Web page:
Adrenal dysfunction can result from any number of different stressors, both physical and emotional, but common features amongst adrenal clients are skewed stress perception, a reduced ability to effectively manage challenging situations and an inability to relax. Simple lifestyle interventions to help people better manage stress, such as breathing exercises, meditation and guided imagery, can be helpful for the majority of clients, but for those who have become almost addicted to their stress, a cross-referral to a practitioner specialising in a technique such as NLP may be useful to help the client learn to function in a more relaxed state.
Nutraceutical support for adrenal function
Necessary for the production of cortisol and other adrenal hormones, vitamin C also helps to protect the adrenals from the high levels of free radicals produced during times of stress(1). In doses of 1500-3000mg, vitamin C has been shown to reduce cortisol levels and protect against some of the detrimental effects of a chronic resistance phase(2,3).
This is essential to neutralise the free radicals produced during the manufacture of adrenal hormones. Vitamin E is best taken in a natural form at a dose of 400-800IU.
The B vitamins are vital cofactors for the enzymes involved in the production of adrenal hormones and energy metabolism. Deficiency of B vitamins is common in adrenal fatigue, so a high strength B complex taken two to three times a day can restore nutrient levels and improve energy.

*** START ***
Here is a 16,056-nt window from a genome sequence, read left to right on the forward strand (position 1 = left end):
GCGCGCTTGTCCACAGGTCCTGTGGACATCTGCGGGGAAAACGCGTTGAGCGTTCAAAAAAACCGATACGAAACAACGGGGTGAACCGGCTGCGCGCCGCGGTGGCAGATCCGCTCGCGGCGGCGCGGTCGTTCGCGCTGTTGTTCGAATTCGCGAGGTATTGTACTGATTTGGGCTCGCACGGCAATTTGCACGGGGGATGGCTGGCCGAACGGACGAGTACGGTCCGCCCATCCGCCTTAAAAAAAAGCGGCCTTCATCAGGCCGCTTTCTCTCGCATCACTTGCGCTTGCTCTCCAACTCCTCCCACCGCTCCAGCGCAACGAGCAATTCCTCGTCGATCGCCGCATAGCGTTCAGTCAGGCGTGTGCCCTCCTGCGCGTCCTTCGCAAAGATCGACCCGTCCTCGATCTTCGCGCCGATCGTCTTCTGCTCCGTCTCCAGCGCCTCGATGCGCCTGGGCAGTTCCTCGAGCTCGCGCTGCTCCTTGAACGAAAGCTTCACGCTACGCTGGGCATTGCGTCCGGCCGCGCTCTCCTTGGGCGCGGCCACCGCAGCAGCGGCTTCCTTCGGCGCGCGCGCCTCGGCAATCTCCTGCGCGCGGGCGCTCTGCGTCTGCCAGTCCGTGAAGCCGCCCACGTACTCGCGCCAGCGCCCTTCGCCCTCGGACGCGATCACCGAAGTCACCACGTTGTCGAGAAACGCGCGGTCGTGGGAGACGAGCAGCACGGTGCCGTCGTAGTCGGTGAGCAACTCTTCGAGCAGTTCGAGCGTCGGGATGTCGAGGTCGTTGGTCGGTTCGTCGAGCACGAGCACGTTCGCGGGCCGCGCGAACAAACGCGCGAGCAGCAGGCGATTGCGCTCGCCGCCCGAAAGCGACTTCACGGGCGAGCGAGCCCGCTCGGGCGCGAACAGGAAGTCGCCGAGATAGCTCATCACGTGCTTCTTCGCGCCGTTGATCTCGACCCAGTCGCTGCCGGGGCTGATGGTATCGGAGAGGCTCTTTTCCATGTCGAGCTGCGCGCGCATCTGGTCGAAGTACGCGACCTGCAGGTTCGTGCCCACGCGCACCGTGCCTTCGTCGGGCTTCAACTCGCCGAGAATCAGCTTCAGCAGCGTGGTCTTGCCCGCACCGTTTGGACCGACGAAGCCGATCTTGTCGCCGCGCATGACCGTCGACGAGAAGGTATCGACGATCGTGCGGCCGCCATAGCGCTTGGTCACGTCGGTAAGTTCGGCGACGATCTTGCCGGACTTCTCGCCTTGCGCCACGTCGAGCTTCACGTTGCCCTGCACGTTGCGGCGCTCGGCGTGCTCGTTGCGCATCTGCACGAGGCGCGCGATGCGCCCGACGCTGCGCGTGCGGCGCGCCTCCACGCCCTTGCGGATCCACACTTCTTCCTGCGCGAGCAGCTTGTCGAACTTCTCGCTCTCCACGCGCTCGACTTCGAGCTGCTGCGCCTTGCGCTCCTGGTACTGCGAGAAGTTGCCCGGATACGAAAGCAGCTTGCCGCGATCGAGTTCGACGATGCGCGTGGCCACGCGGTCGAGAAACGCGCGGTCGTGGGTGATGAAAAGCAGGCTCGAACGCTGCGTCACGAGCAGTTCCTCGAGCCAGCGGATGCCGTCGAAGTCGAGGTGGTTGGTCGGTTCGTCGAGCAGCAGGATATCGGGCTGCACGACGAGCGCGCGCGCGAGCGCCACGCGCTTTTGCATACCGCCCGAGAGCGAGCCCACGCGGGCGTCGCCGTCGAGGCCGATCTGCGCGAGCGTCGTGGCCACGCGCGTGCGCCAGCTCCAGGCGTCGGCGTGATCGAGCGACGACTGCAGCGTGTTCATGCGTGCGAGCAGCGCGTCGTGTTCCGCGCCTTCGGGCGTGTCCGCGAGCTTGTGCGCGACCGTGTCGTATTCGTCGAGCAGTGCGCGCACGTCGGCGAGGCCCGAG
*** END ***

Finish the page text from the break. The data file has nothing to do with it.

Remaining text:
A component of coenzyme A, this particular B vitamin is highly concentrated in the adrenals and vital for both steroid hormone production and energy metabolism. This has been confirmed by studies carried out using rats showing that pantothenic acid supplementation can support the production of adrenal hormones during times of stress(4). A good therapeutic dose for humans is 500-1000mg, three times a day.
Many of the enzymes involved in energy metabolism and adrenal steroidogenesis rely on magnesium as a cofactor. Unfortunately, chronic stress depletes magnesium levels(5), predisposing sufferers to fatigue and insomnia. Dosing 400-800mg of magnesium in the evening can help to offset stress-induced depletion and aid restful sleep.
This works with magnesium to calm an overactive nervous system. Doses of 500-1000mg taken about an hour before bed can aid sleep by encouraging the release of melatonin(6). A regular intake of calcium can also help to offset bone density loss associated with a chronic resistance phase.
Essential fatty acids
Omega 3 fatty acids can lower cortisol release influenced by mental stress. In a study of human volunteers, three weeks of supplementation with 7.2g of fish oil per day significantly blunted the effects of mental stress on plasma adrenaline and cortisol(7).